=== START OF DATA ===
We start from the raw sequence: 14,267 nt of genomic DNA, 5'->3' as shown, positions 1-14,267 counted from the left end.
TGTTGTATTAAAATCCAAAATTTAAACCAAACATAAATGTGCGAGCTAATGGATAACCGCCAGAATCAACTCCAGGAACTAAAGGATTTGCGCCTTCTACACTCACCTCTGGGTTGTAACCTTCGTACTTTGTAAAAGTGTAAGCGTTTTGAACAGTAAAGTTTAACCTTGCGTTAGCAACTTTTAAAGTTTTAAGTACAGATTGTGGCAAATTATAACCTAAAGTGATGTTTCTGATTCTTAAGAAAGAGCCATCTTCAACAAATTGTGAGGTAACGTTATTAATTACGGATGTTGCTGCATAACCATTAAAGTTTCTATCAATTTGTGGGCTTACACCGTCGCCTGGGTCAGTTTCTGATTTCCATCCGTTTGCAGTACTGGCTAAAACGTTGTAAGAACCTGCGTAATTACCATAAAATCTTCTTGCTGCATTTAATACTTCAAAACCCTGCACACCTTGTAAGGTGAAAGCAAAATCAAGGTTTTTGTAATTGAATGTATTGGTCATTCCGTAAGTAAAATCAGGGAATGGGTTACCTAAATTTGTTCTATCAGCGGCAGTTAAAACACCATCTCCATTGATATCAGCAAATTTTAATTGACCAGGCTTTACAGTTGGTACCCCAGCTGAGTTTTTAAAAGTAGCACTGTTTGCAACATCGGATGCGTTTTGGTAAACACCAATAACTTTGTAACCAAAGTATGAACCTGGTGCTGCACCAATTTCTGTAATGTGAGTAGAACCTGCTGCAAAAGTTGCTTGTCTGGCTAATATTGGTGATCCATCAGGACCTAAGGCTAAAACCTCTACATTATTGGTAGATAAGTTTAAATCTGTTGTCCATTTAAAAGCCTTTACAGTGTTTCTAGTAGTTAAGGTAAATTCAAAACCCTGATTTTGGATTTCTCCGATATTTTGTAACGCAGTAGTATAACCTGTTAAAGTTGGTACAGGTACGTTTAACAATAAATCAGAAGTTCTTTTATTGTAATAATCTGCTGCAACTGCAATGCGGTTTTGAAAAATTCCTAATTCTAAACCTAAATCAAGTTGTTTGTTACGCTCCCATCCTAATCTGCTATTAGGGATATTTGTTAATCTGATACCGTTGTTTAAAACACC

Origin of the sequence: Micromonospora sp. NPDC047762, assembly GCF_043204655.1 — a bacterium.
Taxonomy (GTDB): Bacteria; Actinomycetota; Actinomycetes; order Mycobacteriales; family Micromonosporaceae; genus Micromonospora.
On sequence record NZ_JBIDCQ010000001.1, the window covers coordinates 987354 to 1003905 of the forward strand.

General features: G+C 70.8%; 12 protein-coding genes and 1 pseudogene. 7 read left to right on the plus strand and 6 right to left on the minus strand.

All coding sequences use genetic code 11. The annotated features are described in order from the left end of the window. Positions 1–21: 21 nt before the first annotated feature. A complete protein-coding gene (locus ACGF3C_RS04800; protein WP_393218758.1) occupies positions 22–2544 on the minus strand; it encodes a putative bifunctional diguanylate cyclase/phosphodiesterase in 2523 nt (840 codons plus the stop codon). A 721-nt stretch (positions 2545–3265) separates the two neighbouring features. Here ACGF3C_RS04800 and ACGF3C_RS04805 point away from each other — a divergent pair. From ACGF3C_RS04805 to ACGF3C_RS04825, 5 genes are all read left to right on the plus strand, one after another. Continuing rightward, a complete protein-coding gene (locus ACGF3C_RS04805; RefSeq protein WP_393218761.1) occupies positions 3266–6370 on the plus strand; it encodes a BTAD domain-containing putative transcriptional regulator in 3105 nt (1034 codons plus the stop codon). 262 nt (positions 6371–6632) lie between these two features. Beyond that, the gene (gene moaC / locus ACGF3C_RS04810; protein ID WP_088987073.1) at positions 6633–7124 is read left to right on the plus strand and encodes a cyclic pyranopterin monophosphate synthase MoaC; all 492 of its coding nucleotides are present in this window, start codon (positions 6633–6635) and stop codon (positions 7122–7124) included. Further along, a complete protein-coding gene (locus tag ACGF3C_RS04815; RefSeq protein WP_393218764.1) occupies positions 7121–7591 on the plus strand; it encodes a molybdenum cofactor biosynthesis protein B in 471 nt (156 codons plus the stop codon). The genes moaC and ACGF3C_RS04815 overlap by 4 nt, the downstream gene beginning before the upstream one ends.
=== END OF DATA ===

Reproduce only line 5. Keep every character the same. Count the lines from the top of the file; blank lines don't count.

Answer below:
On sequence record NZ_JBIDCQ010000001.1, the window covers coordinates 987354 to 1003905 of the forward strand.